The Gift ***1/2
Remember that kid (or kids) in high school who were simultaneously worshiped, envied, admired, disliked and even feared? They often came from privilege, had superior intellect, looked like Teen Beat cover models, were superstar athletes, and who were at best manipulative assholes and at their worst, bullies?
This describes Jason Bateman’s character, Simon, in the psychological thriller “The Gift.” When Simon, now in his 40s, moves back to his home town in California with his emotionally frail wife, Robyn, played by Rebecca Hall, the couple run into Gordo (Gordon), played by the movie’s screenwriter and director Joel Edgerton.
“Gordo the Wierdo,” as he was once known, has a bit of unfinished business with Simon, and the story unfolds slowly and grows like the pit in your stomach. The low-budget ($5 million) semi-indie Australian-American production feels like a big league thriller, with perfect casting and a spooky tone, helped by the great soundtrack of Danny Bensi.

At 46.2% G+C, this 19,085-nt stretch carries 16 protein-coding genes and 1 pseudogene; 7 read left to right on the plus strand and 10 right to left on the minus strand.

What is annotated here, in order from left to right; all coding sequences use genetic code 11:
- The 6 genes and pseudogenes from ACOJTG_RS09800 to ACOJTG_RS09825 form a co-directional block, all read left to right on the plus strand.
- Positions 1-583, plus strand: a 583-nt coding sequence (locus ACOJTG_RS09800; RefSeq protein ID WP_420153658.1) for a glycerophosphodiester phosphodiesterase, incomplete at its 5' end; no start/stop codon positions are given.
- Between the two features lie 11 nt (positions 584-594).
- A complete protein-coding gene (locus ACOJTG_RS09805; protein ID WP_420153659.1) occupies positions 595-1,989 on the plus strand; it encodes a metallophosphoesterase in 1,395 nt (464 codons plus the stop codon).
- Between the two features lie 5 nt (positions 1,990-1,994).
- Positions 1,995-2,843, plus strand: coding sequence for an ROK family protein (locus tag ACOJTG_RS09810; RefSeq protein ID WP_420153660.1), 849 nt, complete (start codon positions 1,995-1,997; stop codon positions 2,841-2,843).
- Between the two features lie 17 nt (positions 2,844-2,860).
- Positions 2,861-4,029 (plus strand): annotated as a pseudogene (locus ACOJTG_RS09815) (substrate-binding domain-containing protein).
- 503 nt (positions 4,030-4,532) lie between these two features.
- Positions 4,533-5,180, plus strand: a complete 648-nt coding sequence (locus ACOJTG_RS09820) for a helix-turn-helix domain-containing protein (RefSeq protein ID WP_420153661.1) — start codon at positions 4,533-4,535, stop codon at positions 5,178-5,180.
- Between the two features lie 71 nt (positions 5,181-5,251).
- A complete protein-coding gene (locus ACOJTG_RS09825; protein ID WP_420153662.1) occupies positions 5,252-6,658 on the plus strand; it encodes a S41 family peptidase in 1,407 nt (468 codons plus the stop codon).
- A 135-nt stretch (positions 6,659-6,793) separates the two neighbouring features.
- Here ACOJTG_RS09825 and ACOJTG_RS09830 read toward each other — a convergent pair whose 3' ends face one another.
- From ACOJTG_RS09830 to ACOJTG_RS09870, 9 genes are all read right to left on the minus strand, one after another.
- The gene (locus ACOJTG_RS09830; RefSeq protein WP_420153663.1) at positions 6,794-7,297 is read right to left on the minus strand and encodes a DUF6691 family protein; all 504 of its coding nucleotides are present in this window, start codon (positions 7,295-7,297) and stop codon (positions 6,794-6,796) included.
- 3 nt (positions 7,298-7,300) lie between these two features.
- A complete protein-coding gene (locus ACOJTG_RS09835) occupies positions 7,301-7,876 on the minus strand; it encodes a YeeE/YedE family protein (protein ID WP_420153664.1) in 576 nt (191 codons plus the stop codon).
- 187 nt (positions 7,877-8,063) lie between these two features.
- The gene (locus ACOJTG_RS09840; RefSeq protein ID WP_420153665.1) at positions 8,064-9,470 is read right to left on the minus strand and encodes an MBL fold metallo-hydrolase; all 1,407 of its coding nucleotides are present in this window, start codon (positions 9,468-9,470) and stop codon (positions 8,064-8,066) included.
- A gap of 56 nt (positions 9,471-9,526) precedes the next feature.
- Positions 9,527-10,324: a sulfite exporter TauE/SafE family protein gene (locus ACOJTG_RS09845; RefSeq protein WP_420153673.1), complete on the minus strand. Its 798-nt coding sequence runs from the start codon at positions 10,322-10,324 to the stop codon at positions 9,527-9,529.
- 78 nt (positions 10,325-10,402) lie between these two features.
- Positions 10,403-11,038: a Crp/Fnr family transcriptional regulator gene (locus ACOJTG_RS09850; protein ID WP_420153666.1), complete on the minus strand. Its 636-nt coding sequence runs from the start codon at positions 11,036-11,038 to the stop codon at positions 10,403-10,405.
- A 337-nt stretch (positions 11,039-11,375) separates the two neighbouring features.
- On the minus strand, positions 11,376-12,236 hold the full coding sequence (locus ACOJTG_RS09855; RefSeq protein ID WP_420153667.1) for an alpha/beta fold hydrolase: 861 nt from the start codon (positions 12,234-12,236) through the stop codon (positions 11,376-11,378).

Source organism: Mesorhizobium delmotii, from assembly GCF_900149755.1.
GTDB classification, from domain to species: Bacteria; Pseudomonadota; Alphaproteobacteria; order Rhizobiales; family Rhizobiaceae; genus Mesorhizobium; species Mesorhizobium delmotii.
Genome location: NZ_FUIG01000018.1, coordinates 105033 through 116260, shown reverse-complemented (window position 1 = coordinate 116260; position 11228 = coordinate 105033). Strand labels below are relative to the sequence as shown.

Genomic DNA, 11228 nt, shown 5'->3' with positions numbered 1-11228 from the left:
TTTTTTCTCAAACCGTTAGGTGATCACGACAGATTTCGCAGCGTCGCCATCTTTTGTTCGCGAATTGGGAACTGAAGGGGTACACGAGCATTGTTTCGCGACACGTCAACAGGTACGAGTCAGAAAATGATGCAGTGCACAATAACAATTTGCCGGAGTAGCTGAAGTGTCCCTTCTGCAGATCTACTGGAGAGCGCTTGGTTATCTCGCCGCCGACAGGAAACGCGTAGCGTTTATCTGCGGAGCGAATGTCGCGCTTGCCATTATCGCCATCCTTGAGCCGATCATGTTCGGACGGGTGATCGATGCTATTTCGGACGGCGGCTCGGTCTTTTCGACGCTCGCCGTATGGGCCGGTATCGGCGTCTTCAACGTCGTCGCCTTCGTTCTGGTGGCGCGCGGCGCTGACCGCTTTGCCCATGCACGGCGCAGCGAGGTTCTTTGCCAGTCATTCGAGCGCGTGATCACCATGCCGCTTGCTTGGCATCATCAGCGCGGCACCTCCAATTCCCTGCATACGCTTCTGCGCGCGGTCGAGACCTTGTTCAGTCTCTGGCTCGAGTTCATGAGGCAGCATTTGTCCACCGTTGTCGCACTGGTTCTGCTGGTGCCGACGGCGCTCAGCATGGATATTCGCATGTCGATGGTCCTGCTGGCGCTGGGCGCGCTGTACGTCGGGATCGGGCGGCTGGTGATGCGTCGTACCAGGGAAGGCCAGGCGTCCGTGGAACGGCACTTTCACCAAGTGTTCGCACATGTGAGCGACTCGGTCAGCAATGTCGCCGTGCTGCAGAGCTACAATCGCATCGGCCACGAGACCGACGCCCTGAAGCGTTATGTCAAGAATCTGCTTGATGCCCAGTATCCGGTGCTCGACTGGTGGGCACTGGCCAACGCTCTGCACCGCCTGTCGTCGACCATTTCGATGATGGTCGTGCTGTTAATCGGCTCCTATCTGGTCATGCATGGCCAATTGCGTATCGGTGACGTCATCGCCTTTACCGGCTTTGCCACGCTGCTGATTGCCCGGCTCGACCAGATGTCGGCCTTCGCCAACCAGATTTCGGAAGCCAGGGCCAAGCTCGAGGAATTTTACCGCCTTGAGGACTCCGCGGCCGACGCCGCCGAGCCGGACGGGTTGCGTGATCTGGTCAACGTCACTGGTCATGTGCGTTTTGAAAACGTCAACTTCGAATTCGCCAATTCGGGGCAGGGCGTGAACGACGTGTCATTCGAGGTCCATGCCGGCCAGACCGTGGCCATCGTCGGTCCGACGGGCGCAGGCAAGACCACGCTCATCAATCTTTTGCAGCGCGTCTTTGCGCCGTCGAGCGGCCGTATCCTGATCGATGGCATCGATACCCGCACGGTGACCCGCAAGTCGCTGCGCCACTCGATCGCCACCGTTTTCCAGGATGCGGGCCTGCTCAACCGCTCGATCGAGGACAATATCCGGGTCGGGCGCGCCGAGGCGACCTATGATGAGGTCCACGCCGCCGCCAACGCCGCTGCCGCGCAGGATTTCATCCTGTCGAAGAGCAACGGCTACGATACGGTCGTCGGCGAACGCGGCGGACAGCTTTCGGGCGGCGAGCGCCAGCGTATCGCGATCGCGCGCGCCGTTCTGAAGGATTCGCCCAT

The movie explores the dark theme of how hidden sins of the past will come back to haunt you in the most profound ways. “The Gift” is not a perfect replication of genre masterpieces such as “Black Swan,” “Mystic River,” “Cape Fear,” “Fatal Attraction” or “The Game,” but it’s plenty creepy and proof that a great summer movie need not be a big-budget action flick, and that in and of itself is a gift.
What do those stars mean?
* Really, really, really bad. Don’t bother.
** Pretty bad, with one or more redeeming scenes.
*** Pretty good, but maybe not great, worth seeing for most
**** Really great, a winning combination of story, casting, and directing
***** The rarest gem, an all-around perfect motion picture